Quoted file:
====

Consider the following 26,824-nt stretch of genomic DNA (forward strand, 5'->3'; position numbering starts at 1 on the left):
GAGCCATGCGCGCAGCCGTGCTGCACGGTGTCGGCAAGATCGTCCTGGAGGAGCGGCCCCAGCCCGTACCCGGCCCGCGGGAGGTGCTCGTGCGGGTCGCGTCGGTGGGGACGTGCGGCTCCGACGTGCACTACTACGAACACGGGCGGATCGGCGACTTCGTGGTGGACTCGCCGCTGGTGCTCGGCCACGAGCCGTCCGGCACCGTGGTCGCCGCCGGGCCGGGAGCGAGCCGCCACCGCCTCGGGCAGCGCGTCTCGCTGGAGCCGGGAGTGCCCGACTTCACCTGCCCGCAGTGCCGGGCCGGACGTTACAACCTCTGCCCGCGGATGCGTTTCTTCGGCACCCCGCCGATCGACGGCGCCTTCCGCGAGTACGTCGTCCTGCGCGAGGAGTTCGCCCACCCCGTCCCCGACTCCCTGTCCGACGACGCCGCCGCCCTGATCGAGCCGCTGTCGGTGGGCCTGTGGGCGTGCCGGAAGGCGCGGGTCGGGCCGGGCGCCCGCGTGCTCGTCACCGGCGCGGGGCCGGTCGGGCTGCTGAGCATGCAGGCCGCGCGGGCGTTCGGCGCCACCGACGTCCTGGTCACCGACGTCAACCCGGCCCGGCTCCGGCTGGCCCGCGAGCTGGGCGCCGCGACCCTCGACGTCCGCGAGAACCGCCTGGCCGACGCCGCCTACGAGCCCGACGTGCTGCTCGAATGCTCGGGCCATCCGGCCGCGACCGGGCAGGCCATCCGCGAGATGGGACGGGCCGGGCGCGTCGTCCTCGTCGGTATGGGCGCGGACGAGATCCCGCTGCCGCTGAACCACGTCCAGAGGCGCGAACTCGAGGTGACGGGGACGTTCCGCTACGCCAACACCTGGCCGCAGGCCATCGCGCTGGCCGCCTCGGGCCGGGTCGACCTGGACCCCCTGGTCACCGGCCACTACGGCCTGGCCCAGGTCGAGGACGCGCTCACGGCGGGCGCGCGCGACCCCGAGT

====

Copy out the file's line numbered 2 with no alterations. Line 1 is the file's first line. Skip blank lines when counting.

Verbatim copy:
GAGCCATGCGCGCAGCCGTGCTGCACGGTGTCGGCAAGATCGTCCTGGAGGAGCGGCCCCAGCCCGTACCCGGCCCGCGGGAGGTGCTCGTGCGGGTCGCGTCGGTGGGGACGTGCGGCTCCGACGTGCACTACTACGAACACGGGCGGATCGGCGACTTCGTGGTGGACTCGCCGCTGGTGCTCGGCCACGAGCCGTCCGGCACCGTGGTCGCCGCCGGGCCGGGAGCGAGCCGCCACCGCCTCGGGCAGCGCGTCTCGCTGGAGCCGGGAGTGCCCGACTTCACCTGCCCGCAGTGCCGGGCCGGACGTTACAACCTCTGCCCGCGGATGCGTTTCTTCGGCACCCCGCCGATCGACGGCGCCTTCCGCGAGTACGTCGTCCTGCGCGAGGAGTTCGCCCACCCCGTCCCCGACTCCCTGTCCGACGACGCCGCCGCCCTGATCGAGCCGCTGTCGGTGGGCCTGTGGGCGTGCCGGAAGGCGCGGGTCGGGCCGGGCGCCCGCGTGCTCGTCACCGGCGCGGGGCCGGTCGGGCTGCTGAGCATGCAGGCCGCGCGGGCGTTCGGCGCCACCGACGTCCTGGTCACCGACGTCAACCCGGCCCGGCTCCGGCTGGCCCGCGAGCTGGGCGCCGCGACCCTCGACGTCCGCGAGAACCGCCTGGCCGACGCCGCCTACGAGCCCGACGTGCTGCTCGAATGCTCGGGCCATCCGGCCGCGACCGGGCAGGCCATCCGCGAGATGGGACGGGCCGGGCGCGTCGTCCTCGTCGGTATGGGCGCGGACGAGATCCCGCTGCCGCTGAACCACGTCCAGAGGCGCGAACTCGAGGTGACGGGGACGTTCCGCTACGCCAACACCTGGCCGCAGGCCATCGCGCTGGCCGCCTCGGGCCGGGTCGACCTGGACCCCCTGGTCACCGGCCACTACGGCCTGGCCCAGGTCGAGGACGCGCTCACGGCGGGCGCGCGCGACCCCGAGT